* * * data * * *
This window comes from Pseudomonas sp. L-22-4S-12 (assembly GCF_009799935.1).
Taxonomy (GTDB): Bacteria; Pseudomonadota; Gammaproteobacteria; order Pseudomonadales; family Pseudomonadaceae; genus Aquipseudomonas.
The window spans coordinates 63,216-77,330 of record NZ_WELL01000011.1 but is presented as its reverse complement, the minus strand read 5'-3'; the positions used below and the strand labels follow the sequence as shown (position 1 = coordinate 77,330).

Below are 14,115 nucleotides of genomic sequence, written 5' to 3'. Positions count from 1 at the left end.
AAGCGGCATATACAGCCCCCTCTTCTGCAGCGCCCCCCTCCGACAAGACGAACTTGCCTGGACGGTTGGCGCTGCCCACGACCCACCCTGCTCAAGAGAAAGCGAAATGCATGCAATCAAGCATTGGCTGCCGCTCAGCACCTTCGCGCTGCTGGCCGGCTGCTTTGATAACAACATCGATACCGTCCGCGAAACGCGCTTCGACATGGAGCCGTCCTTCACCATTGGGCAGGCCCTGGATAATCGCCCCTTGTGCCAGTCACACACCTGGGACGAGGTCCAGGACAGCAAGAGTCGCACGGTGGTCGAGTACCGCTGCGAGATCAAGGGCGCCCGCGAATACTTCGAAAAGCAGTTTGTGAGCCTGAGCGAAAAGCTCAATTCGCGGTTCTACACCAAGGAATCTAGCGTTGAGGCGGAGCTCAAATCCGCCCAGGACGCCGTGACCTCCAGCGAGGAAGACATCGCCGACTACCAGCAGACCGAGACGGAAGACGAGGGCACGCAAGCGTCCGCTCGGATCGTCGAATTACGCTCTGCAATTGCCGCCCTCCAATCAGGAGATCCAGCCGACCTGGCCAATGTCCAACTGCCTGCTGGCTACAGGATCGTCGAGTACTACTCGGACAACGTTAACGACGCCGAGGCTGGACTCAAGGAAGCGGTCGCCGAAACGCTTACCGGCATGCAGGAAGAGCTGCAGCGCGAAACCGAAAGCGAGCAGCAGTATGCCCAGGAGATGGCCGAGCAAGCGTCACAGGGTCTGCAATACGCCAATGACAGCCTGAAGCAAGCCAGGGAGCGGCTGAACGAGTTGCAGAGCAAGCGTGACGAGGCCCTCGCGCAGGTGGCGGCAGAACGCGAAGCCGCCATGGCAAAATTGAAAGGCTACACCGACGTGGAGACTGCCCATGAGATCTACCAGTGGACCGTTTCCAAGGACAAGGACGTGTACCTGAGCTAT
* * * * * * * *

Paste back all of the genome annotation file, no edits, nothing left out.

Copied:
This window comes from Pseudomonas sp. L-22-4S-12 (assembly GCF_009799935.1).
Taxonomy (GTDB): Bacteria; Pseudomonadota; Gammaproteobacteria; order Pseudomonadales; family Pseudomonadaceae; genus Aquipseudomonas.
The window spans coordinates 63,216-77,330 of record NZ_WELL01000011.1 but is presented as its reverse complement, the minus strand read 5'-3'; the positions used below and the strand labels follow the sequence as shown (position 1 = coordinate 77,330).

Below are 14,115 nucleotides of genomic sequence, written 5' to 3'. Positions count from 1 at the left end.
AAGCGGCATATACAGCCCCCTCTTCTGCAGCGCCCCCCTCCGACAAGACGAACTTGCCTGGACGGTTGGCGCTGCCCACGACCCACCCTGCTCAAGAGAAAGCGAAATGCATGCAATCAAGCATTGGCTGCCGCTCAGCACCTTCGCGCTGCTGGCCGGCTGCTTTGATAACAACATCGATACCGTCCGCGAAACGCGCTTCGACATGGAGCCGTCCTTCACCATTGGGCAGGCCCTGGATAATCGCCCCTTGTGCCAGTCACACACCTGGGACGAGGTCCAGGACAGCAAGAGTCGCACGGTGGTCGAGTACCGCTGCGAGATCAAGGGCGCCCGCGAATACTTCGAAAAGCAGTTTGTGAGCCTGAGCGAAAAGCTCAATTCGCGGTTCTACACCAAGGAATCTAGCGTTGAGGCGGAGCTCAAATCCGCCCAGGACGCCGTGACCTCCAGCGAGGAAGACATCGCCGACTACCAGCAGACCGAGACGGAAGACGAGGGCACGCAAGCGTCCGCTCGGATCGTCGAATTACGCTCTGCAATTGCCGCCCTCCAATCAGGAGATCCAGCCGACCTGGCCAATGTCCAACTGCCTGCTGGCTACAGGATCGTCGAGTACTACTCGGACAACGTTAACGACGCCGAGGCTGGACTCAAGGAAGCGGTCGCCGAAACGCTTACCGGCATGCAGGAAGAGCTGCAGCGCGAAACCGAAAGCGAGCAGCAGTATGCCCAGGAGATGGCCGAGCAAGCGTCACAGGGTCTGCAATACGCCAATGACAGCCTGAAGCAAGCCAGGGAGCGGCTGAACGAGTTGCAGAGCAAGCGTGACGAGGCCCTCGCGCAGGTGGCGGCAGAACGCGAAGCCGCCATGGCAAAATTGAAAGGCTACACCGACGTGGAGACTGCCCATGAGATCTACCAGTGGACCGTTTCCAAGGACAAGGACGTGTACCTGAGCTAT